Sticky substance and white mould on bacon

Discussion in 'Bacon' started by hankus, Oct 27, 2014.

  1. hankus

    hankus Newbie

    I'm new here on smoking but have been smoking my own bacon for some time. Problem I have is the formation of a sticky substance on the bacon after about a week to ten days in the fridge. Afterwards a white mould begins to form. I've tried oiling the slab with olive oil and it seems to have stopped it to a certain extent.
    However the bacon is hot smoked and I use 50 brineomatic reading and 5 oz #1 cure to the galon of water. I also add brown sugar , peter corns, bay leaf, and juniper berries.. I leave in the brine for 3 or 4 days skin off. The color is good as is the taste and it hasn't made me I'll It's just the appearance of the finished product.

    Thanking you in advance
  2. Just scrub the meat with a brush and cold water, dry with paper towels and return it to the fridge. after a couple of weeks it will be dry enough to not mold.
  3. hankus

    hankus Newbie

    Thanks, I've tried that as well but thought it makes a difference the molds returns but not to such an extent. I'm wondering if I am using too high a salt content but everything I've read indicates I may be using too much and at the same time too little I guess it's a fine line .
  4. foamheart

    foamheart Smoking Guru OTBS Member SMF Premier Member

    Ropey bacon cure?

    Its probably ok, just wash it off, check the smell. Smell is usually the best indicator for bad bacon or squishie meat.

    If you have a brother-in-law fry some up and give to him and see if he gets sick. Brother-in-laws are good test subjects.

    Ewwwww..... snotty bacon!!
    Last edited: Oct 27, 2014
  5. hankus

    hankus Newbie

    Bacon cure is made up each time and only used once. Don't have a brother in law so I'm the taster. So far have never come down with anything but good tasting bacon. The smell isn't actually bad it's just something that shouldn't be there . I thought my percentages of ingredients or spices may have had something to do with it. Next time I'll try pops dry cure and see what transpires. Thanks for your comments and I'll check out the supplier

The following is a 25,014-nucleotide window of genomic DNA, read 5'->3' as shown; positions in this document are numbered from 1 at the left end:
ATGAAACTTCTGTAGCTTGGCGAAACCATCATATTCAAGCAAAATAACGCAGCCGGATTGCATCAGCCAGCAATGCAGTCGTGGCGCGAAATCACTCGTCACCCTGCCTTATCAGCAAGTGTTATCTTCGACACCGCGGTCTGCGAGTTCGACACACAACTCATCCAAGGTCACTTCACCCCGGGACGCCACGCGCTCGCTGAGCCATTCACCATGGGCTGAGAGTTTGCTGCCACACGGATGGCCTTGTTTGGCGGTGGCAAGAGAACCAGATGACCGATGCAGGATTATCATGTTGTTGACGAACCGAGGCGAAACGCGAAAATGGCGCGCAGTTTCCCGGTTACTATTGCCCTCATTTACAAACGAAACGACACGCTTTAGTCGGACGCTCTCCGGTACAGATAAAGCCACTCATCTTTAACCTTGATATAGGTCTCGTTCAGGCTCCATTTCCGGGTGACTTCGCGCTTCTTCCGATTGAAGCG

6. Do you have pictures?
    The stickiness is often extracted proteins.
    When are you seeing the white 'mold' appear?

  7. hankus

    hankus Newbie

    Ti will post a picture when I can figure out how to do that on this site The smell is no bad and there is no taste when cooked.
  8. hankus

    hankus Newbie

    Here is a picture of the slabs showing th appearance.
  9. I don't know exactly what makes up the white gooey sticky stuff but when I scrub  it off with a brush and allow the slab  to air dry in the fridge it doesn't come back. Most bacon is much too wet . 60 years ago slab bacon wasn't even refrigerated We just kept it on the shelf covered with a cloth.
  10. hankus

    hankus Newbie

    Thanks for this. I feel better now knowing thus is a common coco ranch and not only something that has happened to my. So I will as a course of action wash and brush the offending surface and refrigerate. Thanks for the help I've received here. It's great to be on thus site.
  11. It's hard to tell from the pic and without seeing it first-hand...there are a number of possibilities...mold...serum albumin proteins coming to the surface and drying...exuded salt or sugar drying in to a white film.......tyrosine crystals. etc.
    It's most likely common powdery mold.

  12. hankus

    hankus Newbie

    I've brushed and washed the two slabs and hung to dry in the cool room so now will see what happens. I hope it will remain as in the washed condition but will post the results
    Thanks for your help
  13. woodcutter

    woodcutter Master of the Pit OTBS Member

    A quick dip in 50/50 white vinegar and water and then rinse and pat dry takes care of that mold on sausage casings. I don't know how it would work on bacon.

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